Chromoblastomycosis in a Solomon Islander

James Knox and Caroline Marshall
Med J Aust 2012; 197 (6): 350. || doi: 10.5694/mja12.10006
Published online: 17 September 2012

A 71-year-old farmer from the Solomon Islands presented in Melbourne with fungating skin lesions on his left lower leg. The process began 20 years earlier, leaving areas of scarring between the active sites (Figure, A and B). He was otherwise well.

A skin biopsy showed granulomatous inflammation with sclerotic bodies characteristic of chromoblastomycosis (Figure, C), and Fonsecaea pedrosoi was subsequently cultured and confirmed by ribosomal DNA internal transcribed spacer sequencing. Treatment combining surgical debridement, terbinafine and itraconazole is planned.

Although chromoblastomycosis occurs in the tropics worldwide, it is seldom reported in Pacific Island nations.1 Advanced presentations such as this are not uncommon in endemic areas.2

1 Figure

  • James Knox1
  • Caroline Marshall2

  • Victorian Infectious Diseases Service, Royal Melbourne Hospital, Melbourne, VIC.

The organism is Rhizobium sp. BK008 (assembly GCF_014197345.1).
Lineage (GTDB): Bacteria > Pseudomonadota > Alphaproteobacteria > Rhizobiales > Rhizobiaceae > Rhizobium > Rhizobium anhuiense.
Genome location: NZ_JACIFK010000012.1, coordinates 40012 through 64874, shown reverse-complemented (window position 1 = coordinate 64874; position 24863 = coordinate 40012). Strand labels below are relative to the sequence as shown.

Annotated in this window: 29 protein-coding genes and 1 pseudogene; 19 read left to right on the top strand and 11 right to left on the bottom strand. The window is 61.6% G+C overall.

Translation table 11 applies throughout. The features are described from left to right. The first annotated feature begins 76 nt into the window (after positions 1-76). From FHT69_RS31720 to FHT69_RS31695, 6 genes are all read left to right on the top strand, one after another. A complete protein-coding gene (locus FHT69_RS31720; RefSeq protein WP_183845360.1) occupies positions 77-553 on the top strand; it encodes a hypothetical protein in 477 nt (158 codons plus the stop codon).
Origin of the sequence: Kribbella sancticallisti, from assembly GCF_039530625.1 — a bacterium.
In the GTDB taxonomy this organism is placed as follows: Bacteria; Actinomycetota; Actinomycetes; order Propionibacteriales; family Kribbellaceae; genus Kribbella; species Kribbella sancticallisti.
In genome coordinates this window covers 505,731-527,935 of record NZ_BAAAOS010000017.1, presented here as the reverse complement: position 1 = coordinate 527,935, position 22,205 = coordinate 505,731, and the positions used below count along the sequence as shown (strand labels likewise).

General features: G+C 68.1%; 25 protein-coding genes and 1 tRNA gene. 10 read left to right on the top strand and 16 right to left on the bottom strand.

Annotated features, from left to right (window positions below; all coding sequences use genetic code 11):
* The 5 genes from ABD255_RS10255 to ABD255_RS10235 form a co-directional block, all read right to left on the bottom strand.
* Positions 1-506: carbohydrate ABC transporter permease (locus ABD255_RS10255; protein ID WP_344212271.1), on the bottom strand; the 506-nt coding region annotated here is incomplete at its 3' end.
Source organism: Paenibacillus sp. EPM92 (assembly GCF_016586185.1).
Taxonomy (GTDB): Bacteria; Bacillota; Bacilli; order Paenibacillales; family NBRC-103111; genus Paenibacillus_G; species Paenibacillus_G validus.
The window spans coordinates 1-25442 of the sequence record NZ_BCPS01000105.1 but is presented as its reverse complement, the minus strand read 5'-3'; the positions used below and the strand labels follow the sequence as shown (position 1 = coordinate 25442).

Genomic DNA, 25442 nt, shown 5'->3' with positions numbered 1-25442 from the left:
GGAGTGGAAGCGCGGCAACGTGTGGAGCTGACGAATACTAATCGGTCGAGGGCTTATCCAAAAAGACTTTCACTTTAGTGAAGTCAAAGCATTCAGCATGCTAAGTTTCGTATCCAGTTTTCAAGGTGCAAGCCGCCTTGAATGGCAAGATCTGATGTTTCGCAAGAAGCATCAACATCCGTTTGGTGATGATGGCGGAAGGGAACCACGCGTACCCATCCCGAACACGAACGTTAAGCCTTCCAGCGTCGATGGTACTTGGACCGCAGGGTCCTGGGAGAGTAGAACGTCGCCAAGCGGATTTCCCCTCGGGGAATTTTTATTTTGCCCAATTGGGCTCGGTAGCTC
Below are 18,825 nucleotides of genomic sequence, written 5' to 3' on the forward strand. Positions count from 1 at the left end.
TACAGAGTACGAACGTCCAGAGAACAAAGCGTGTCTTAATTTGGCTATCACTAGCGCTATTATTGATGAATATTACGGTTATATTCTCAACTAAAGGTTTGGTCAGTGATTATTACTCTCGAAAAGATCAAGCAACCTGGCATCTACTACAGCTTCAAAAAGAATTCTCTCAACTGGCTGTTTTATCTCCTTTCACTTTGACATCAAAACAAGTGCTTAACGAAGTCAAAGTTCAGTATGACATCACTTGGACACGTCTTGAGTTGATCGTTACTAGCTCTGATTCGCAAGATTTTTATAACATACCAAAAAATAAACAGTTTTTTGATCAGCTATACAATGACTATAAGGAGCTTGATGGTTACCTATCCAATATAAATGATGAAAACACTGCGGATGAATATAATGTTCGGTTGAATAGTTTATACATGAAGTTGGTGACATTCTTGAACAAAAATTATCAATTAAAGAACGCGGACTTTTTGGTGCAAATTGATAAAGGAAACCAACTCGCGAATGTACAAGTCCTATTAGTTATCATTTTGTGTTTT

We are grateful to Karin Leder and Robert Commons for their assistance with the manuscript, and to the microbiology staff of the Royal Melbourne Hospital, the Austin Hospital and Westmead Hospital for their support.

  • 1. Woodgyer AJ, Bennetts GP, Rush-Munro FM. Four non-endemic New Zealand cases of chromoblastomycosis. Australas J Dermatol 1992; 33: 169-176.
  • 2. Queiroz-Telles F, Esterre P, Perez-Blanco M, et al. Chromoblastomycosis: an overview of clinical manifestations, diagnosis and treatment. Med Mycol 2009; 47: 3-15.


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